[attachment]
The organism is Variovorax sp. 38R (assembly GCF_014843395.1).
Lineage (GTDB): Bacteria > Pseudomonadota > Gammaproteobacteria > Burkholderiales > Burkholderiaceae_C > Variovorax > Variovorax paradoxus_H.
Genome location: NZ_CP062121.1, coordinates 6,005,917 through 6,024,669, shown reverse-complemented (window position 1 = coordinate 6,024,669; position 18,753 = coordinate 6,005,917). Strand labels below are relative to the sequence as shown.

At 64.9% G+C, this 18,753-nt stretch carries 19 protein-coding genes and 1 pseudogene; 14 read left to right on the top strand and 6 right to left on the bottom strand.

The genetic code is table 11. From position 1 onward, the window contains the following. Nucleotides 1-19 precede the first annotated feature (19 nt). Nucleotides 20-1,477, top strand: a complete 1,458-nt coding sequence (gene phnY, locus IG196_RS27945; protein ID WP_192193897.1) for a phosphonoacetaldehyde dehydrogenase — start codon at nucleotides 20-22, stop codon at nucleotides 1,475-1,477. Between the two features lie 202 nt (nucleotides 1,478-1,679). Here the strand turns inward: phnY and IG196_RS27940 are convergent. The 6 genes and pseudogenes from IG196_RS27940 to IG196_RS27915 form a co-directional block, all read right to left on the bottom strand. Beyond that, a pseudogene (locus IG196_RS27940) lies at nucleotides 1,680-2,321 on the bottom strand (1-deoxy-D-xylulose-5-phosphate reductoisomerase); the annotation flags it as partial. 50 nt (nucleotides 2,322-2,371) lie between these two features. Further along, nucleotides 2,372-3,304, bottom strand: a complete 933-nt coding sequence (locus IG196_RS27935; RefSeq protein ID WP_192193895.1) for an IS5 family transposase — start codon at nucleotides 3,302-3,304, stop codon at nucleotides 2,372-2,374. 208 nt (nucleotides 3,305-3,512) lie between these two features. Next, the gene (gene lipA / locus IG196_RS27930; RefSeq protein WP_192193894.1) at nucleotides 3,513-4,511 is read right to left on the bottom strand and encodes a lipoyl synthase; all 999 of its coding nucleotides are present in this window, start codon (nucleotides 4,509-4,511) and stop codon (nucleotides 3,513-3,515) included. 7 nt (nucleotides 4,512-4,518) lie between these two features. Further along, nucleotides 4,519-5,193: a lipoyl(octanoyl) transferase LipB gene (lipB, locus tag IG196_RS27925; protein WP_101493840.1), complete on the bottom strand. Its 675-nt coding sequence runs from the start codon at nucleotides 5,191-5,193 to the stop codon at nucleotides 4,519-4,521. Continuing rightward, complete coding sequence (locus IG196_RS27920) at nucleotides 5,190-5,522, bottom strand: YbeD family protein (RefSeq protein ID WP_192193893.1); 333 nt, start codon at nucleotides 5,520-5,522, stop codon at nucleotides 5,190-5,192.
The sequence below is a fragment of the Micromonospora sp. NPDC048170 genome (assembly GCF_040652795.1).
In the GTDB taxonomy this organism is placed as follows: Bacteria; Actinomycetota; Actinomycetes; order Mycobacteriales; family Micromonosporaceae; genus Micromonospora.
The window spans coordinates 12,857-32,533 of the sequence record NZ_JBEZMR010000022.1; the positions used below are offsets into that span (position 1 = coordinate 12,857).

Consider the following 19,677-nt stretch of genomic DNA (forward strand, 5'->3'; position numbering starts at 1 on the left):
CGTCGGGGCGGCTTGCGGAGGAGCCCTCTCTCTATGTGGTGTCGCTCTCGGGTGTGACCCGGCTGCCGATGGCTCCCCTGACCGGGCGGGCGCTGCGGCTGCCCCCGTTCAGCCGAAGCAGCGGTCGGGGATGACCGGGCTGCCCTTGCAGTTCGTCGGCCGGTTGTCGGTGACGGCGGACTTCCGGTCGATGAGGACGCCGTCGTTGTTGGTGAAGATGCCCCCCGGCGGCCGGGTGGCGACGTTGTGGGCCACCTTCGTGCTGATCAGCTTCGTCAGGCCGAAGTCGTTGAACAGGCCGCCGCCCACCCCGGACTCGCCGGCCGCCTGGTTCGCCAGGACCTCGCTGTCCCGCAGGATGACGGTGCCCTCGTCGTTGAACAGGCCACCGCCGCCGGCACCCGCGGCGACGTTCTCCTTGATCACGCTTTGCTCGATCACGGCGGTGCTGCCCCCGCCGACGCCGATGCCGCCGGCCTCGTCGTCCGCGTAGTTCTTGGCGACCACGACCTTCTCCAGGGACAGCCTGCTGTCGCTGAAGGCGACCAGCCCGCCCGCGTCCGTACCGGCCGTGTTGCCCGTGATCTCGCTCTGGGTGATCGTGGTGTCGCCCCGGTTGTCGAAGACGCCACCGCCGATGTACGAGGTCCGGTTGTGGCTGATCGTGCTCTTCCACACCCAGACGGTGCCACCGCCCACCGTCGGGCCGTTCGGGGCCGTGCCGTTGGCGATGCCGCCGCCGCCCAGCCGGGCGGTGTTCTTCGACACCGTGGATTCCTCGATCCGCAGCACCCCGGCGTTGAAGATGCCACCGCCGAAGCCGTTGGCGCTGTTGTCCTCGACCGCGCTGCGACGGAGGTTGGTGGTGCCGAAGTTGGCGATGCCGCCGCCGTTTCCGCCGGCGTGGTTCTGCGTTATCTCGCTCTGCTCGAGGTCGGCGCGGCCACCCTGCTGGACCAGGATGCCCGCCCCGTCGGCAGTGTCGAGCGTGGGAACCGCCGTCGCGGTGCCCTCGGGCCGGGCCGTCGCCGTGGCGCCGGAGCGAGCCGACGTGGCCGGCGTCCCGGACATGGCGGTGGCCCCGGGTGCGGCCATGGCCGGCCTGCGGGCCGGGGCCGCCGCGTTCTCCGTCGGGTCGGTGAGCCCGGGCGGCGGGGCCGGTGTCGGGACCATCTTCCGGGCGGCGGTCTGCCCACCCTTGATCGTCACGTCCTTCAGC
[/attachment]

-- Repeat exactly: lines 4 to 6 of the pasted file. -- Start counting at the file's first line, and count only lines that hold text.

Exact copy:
At 64.9% G+C, this 18,753-nt stretch carries 19 protein-coding genes and 1 pseudogene; 14 read left to right on the top strand and 6 right to left on the bottom strand.

The genetic code is table 11. From position 1 onward, the window contains the following. Nucleotides 1-19 precede the first annotated feature (19 nt). Nucleotides 20-1,477, top strand: a complete 1,458-nt coding sequence (gene phnY, locus IG196_RS27945; protein ID WP_192193897.1) for a phosphonoacetaldehyde dehydrogenase — start codon at nucleotides 20-22, stop codon at nucleotides 1,475-1,477. Between the two features lie 202 nt (nucleotides 1,478-1,679). Here the strand turns inward: phnY and IG196_RS27940 are convergent. The 6 genes and pseudogenes from IG196_RS27940 to IG196_RS27915 form a co-directional block, all read right to left on the bottom strand. Beyond that, a pseudogene (locus IG196_RS27940) lies at nucleotides 1,680-2,321 on the bottom strand (1-deoxy-D-xylulose-5-phosphate reductoisomerase); the annotation flags it as partial. 50 nt (nucleotides 2,322-2,371) lie between these two features. Further along, nucleotides 2,372-3,304, bottom strand: a complete 933-nt coding sequence (locus IG196_RS27935; RefSeq protein ID WP_192193895.1) for an IS5 family transposase — start codon at nucleotides 3,302-3,304, stop codon at nucleotides 2,372-2,374. 208 nt (nucleotides 3,305-3,512) lie between these two features. Next, the gene (gene lipA / locus IG196_RS27930; RefSeq protein WP_192193894.1) at nucleotides 3,513-4,511 is read right to left on the bottom strand and encodes a lipoyl synthase; all 999 of its coding nucleotides are present in this window, start codon (nucleotides 4,509-4,511) and stop codon (nucleotides 3,513-3,515) included. 7 nt (nucleotides 4,512-4,518) lie between these two features. Further along, nucleotides 4,519-5,193: a lipoyl(octanoyl) transferase LipB gene (lipB, locus tag IG196_RS27925; protein WP_101493840.1), complete on the bottom strand. Its 675-nt coding sequence runs from the start codon at nucleotides 5,191-5,193 to the stop codon at nucleotides 4,519-4,521. Continuing rightward, complete coding sequence (locus IG196_RS27920) at nucleotides 5,190-5,522, bottom strand: YbeD family protein (RefSeq protein ID WP_192193893.1); 333 nt, start codon at nucleotides 5,520-5,522, stop codon at nucleotides 5,190-5,192.
The sequence below is a fragment of the Micromonospora sp. NPDC048170 genome (assembly GCF_040652795.1).